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STOCK SUPPLY SHORTAGE EXPECTED TO LIMIT TRUCK SALES IN SA IN 2021
19 May 2021
Hino South Africa
Hino South Africa
Potential truck sales in South Africa in 2021 are estimated to be 25 000 units, but Hino South Africa expects stock shortages in the marketplace to limit the market to about 24 000 units, according to Leslie Long, Senior Manager – Product Planning and Marketing at Hino SA, when addressing the media at Hino’s recent launch of its new range of 300-Series medium trucks.
“We have been surprised at the quick recovery of the local truck market after the pandemic-induced lockdowns and stress of 2020 but believe that a realistic growth figure for 2021 over 2020 will be 9%, based on a predicted market of 24 000 units. We are aiming to increase our share of this market to 11.3% by selling 2 700 Hino trucks in 2021, compared to our penetration of 9.7% last year,” explained Long.
Hino suffered from a shortage of medium, trucks towards the end of 2020 and in the first quarter of 2021 as the previous model was being run out. The company believes its revised model line-up, which answers the requirements of specific customers, will provide a significant increase in its 300-Series sales in 2021. Hino is also looking for growth in both the heavy and extra-heavy market segments with its 500- and 700-series models during 2021.
Ernie Trautmann, the Vice President of Hino SA, said that he was immensely proud of the quick and efficient way the dealer network reacted to the changes in business practice due to the COVID-19 pandemic. He said the positive attitude of the dealers resulted in Hino retaining its dominant placing in the quarterly DATATrack competitive customer care truck studies.
“We have not lost any of our dealers and none of them are at risk, which is very satisfying and underlines their effective management strategies,” said Trautman. “There were some retrenchments, but it was a case of identifying those employees who could rise to the occasion and those who could not when identifying what was needed to ensure the sustainability of these businesses.
“Our big thrust at Hino is these troubled times since March 2020 has been on training, which we were able to switch quickly from on-site to digital. We were able to provide extensive online training from June and extended this to all our meetings. The dealers have all set up dedicated training facilities and we can have meetings with our dealers whenever necessary, which is usually for an hour on a Friday morning.
“Our important driver training programme is also up to speed in line with the necessary COVID-19 protocols in place. The result of this on-site driver training is well proven in terms of fuel-saving and reducing wear and tear on the truck, so we are expanding this service to our customer base.
“We are currently putting all Hino head office and dealer staff through a 12-month qwdsa course in line with our move from just being a truck supplier to becoming an organisation that can offer the best logistics solution to meet the requirements of our customers.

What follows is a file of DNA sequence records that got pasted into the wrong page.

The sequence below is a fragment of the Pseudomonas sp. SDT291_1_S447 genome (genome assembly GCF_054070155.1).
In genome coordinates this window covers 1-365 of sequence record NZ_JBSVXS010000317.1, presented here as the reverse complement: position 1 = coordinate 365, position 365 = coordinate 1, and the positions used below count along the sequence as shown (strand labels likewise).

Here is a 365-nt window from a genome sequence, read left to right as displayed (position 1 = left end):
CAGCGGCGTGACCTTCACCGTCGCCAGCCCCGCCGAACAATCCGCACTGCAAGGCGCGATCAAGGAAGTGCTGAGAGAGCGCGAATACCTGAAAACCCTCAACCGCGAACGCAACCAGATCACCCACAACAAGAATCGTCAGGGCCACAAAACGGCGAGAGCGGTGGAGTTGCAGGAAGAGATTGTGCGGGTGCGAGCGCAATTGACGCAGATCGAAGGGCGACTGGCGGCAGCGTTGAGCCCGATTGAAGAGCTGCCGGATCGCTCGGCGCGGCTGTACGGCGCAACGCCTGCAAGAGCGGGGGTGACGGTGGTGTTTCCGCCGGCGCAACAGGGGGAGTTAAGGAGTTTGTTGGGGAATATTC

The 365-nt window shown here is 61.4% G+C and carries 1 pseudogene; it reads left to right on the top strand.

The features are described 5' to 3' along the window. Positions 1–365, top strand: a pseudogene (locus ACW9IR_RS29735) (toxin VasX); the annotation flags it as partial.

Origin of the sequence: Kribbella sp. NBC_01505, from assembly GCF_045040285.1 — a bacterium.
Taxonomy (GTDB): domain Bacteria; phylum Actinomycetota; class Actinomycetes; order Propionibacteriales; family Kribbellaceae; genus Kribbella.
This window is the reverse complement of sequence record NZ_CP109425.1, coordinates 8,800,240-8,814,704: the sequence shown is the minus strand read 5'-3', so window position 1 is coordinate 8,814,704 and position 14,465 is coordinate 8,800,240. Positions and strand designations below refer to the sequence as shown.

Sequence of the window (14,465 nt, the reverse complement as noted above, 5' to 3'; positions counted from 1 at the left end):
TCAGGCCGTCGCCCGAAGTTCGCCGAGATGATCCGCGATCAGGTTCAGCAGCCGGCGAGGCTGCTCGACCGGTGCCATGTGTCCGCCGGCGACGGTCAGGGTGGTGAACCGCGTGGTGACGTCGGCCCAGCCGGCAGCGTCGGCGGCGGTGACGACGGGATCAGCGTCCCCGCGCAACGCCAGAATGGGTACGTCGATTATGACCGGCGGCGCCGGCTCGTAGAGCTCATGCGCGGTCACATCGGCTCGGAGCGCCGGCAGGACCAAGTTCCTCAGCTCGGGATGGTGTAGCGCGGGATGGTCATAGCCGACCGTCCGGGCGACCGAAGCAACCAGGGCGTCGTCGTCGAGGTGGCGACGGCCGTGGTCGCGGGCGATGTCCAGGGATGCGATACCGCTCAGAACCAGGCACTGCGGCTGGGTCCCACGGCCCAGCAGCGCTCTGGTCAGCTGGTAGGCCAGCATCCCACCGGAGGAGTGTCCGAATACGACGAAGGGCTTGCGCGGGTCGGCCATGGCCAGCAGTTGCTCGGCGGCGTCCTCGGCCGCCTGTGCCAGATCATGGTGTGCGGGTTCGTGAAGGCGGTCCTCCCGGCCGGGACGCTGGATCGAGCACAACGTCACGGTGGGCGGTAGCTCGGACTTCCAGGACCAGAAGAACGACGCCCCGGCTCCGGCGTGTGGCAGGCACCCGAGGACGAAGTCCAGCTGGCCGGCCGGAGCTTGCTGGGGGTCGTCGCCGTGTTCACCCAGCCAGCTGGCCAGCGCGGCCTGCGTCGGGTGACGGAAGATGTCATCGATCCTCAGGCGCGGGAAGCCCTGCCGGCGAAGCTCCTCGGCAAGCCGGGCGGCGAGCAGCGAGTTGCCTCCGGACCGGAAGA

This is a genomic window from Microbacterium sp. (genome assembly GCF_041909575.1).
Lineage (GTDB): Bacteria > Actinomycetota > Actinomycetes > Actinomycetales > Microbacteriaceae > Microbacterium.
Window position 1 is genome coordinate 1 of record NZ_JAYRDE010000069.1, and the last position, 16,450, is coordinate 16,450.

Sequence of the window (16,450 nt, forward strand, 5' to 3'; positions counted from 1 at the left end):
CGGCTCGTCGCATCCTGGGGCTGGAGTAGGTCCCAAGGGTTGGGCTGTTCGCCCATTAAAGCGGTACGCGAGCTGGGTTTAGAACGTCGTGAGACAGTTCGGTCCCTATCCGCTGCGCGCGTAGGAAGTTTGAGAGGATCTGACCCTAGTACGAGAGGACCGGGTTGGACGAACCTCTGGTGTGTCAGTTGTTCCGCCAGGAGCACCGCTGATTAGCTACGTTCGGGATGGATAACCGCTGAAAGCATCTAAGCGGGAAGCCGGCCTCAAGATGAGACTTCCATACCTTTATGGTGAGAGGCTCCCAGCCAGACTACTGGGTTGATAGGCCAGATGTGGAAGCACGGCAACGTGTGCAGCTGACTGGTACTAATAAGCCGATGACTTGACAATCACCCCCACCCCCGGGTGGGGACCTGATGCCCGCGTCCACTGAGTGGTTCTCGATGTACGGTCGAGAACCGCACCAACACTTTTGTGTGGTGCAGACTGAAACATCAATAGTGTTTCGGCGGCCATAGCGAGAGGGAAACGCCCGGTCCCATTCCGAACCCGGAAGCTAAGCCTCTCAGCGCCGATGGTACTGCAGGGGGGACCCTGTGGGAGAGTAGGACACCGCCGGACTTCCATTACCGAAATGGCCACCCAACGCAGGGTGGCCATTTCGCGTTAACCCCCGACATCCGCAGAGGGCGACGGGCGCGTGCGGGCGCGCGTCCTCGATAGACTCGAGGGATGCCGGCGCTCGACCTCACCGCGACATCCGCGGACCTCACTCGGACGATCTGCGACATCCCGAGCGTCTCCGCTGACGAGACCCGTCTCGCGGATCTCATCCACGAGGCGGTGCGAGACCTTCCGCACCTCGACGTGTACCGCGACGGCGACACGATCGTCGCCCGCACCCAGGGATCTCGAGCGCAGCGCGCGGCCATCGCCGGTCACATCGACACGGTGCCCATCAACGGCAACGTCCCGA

Looking to the future, Trautmann said Hino was globally focused on Challenge 2025 which targeted improving safety, the environment and efficiency through best-fit trucks, Total Support for all Hino stakeholders and engaging in new activities such as electrification, although the Hino SA Vice President said the ultimate future for trucks was the use hydrogen as an energy source and Hino was already involved in projects involving fuel cell technology
In terms of best-fit trucks in the local market, Trautmann said that Hino was now even more competitive as the new 300-Series was a significant step forward in the medium truck market, while the 500-Series underwent a model change recently and the 700-Series will be refreshed towards the end of 2021.
Masaki Yamamoto, the Chief Engineer for medium-duty trucks at Hino Japan, said, in a pre-recorded video that he had hoped to attend the important new 300-Series launch in South Africa, but travel bans had prevented this happening. He said that he was immensely proud of the improvements in the new 300-Series, as its predecessor, launched in 2011, had sold an impressive 458 000 units worldwide.
Yamamoto said that revised gear ratios and the use of a six-speed transmission in certain models, instead of a five speeder, will contribute to improving fuel consumption in the new 300-Series, while drivers of those models with a manual gearbox will appreciate the benefits of the Easy Drive hill start system, which prevents rollbacks on inclines until the clutch is engaged. The automatic transmission, which has been extended into more models in the revised range, already have this feature.
The Hino engineer added that another plus feature of the new model was the change made to the chassis to make it easier for truck bodybuilders to mount bodies, while retaining the integrity of the chassis rails.
Trautmann concluded the business meeting by saying that he expected the upturn in truck sales to continue if interest rates remained low and the exchange rate stayed favourable, although the increases in the cost of fuel was proving a big challenge for transport operators, especially those with long term contracts.
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